The killing of two Catholic men, including a Bleary pensioner, which was blamed on the killers of the Miami Showband may have been carried out by the IRA, the family of one of the victims has revealed.
James Joseph Toland (78), a father of 12 from Bleary, and James ‘Jimmy’ Marks (42) from Portadown were killed by masked gunmen 40 years ago.
Mr Toland died instantly after being shot in the head. Mr Marks was critically hurt after also being shot in the head and back. Despite extensive injuries, he survived for almost 160 days before dying in Craigavon hospital on January 7, 1976.
He had been the driver of a minibus carrying eight passengers home from bingo in Banbridge when his red and white Ford Custom minibus was ambushed near Gilford at 11.20pm on Friday August 1, 1975.
Three female passengers suffered gunshot wounds that left them seriously injured.
The shooting took place less than 48 hours after three members of the Miami Showband were murdered by a UVF gang. The band’s minibus had been stopped by a bogus army patrol after a gig in Banbridge.
Relatives of Mr Marks have called for an investigation to establish if he was shot by the IRA in an attack meant for an RUC vehicle the day after the Miami Showband massacre.
The family fear that police knew an attack was being planned by republicans but failed to act.
Mr Marks’ family have revealed that a Historical Enquiries Team (HET) report points the finger at the IRA.
The report, concluded in 2011, revealed to the family for the first time ballistic records which showed that a rifle used in Mr Marks’ murder was linked to the IRA killing of two female UDR members while a second weapon was found in the possession of two IRA men in Lurgan in 1979. It was found that 11 suspects, all Catholic, were arrested during the RUC investigation.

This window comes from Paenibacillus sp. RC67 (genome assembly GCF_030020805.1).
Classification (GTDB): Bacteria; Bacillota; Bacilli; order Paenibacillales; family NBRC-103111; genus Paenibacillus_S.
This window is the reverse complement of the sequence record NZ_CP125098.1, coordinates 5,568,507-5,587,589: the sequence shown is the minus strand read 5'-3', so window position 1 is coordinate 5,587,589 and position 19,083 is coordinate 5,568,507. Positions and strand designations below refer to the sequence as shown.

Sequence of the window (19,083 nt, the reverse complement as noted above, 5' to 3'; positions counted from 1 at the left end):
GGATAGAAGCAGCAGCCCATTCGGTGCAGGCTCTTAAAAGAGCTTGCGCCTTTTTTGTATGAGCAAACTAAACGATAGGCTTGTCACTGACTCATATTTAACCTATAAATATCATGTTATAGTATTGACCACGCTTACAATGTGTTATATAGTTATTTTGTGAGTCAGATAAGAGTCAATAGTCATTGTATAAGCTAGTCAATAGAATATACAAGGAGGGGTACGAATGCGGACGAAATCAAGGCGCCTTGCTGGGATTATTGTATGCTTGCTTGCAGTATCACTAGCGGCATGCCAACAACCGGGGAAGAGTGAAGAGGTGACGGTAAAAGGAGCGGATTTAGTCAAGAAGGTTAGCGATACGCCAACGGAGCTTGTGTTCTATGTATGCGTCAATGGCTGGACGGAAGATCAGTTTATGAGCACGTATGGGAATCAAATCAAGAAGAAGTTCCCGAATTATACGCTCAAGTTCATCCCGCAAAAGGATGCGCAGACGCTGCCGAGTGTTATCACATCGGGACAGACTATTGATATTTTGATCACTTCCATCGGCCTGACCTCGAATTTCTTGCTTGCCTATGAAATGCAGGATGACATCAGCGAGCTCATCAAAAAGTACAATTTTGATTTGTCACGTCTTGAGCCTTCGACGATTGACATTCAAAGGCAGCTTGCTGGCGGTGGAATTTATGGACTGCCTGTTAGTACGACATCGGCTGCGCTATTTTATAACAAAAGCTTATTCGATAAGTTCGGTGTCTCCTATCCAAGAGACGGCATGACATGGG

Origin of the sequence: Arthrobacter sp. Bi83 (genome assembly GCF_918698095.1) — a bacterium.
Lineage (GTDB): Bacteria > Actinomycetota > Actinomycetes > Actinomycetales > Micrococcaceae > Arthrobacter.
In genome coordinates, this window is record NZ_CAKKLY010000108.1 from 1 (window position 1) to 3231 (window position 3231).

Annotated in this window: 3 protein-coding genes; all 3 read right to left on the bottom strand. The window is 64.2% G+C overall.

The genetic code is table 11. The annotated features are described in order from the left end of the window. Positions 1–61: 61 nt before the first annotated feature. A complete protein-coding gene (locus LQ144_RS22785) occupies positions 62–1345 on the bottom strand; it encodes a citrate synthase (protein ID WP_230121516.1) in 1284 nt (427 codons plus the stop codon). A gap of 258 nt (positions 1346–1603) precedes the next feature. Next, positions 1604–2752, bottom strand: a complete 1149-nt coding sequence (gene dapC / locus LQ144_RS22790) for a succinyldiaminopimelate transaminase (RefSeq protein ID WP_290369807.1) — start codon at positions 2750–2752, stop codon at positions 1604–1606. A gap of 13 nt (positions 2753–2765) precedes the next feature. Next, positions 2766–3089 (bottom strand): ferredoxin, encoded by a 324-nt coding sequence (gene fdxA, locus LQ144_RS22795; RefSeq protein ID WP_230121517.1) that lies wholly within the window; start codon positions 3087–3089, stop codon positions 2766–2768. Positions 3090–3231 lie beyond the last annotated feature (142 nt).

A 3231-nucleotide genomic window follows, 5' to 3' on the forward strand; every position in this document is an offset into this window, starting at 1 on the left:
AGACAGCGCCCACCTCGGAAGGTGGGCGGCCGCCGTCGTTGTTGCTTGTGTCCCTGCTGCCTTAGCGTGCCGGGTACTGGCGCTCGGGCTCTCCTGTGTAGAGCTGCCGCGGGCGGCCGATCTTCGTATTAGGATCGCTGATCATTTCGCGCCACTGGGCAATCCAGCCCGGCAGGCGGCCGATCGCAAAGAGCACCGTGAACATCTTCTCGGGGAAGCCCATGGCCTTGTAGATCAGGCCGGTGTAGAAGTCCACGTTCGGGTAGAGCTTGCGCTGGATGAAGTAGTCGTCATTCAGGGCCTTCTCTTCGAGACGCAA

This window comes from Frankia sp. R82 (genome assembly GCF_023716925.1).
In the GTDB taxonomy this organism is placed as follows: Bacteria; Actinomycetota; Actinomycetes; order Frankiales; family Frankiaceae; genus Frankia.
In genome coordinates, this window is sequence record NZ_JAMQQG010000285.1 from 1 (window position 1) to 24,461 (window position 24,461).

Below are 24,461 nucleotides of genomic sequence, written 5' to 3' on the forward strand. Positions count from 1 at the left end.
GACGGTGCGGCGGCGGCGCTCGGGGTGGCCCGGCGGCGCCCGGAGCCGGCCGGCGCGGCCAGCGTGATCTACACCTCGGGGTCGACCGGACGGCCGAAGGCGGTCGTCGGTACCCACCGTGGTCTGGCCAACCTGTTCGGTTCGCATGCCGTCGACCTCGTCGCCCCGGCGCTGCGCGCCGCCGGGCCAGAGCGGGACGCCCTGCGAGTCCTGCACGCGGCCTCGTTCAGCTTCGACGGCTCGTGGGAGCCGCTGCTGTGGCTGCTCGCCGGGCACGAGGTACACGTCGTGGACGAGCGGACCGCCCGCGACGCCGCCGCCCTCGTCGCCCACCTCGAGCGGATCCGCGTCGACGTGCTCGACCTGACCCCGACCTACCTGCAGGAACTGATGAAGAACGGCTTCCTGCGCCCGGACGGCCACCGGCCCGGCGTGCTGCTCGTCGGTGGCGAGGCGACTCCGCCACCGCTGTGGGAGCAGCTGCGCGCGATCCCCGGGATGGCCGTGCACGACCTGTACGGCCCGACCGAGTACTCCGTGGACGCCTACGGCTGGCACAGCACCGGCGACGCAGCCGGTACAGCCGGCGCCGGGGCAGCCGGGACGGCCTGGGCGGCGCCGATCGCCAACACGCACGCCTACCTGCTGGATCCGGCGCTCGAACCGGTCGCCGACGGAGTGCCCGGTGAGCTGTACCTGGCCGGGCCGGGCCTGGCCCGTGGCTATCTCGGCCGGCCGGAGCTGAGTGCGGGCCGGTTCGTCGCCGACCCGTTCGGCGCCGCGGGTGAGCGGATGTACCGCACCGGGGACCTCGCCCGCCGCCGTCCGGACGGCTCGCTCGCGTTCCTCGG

The HET report also exposed serious shortcomings in the RUC inquiry, according to the Irish News.
Martina Marks, whose elderly father Michael has lobbied for years to uncover the truth behind his brother’s murder, says the family now want a ‘properly resourced’ investigation.
She said the family had been left in a ‘kind of limbo’ by the authorities and was struggling to find ways to push the case forward. Ms Marks also criticised the RUC probe as being ‘very shabby’, saying relatives were beginning to question whether police had prior knowledge of IRA plans to carry out the attack.
“We’re starting to think that an informer was involved and that the RUC knew what was happening,” she said, also questioning why the RUC minibus had left Gilford early and why it took weeks for the investigation to get off the ground. “We think it was republicans (who carried out the attack) and that the minibus was mistaken for the police,” she said. Ms Marks said the family wanted a ‘dedicated investigation’ that would work towards uncovering all the facts behind her uncle’s death.
A PSNI spokesperson said: “HET worked with families on a confidential basis and, at the conclusion of the review process, provided bespoke reports detailing findings to the families who engaged. Out of respect for the privacy of the families involved, we do not publicly discuss or comment on the specifics of individual cases or reports provided to families.”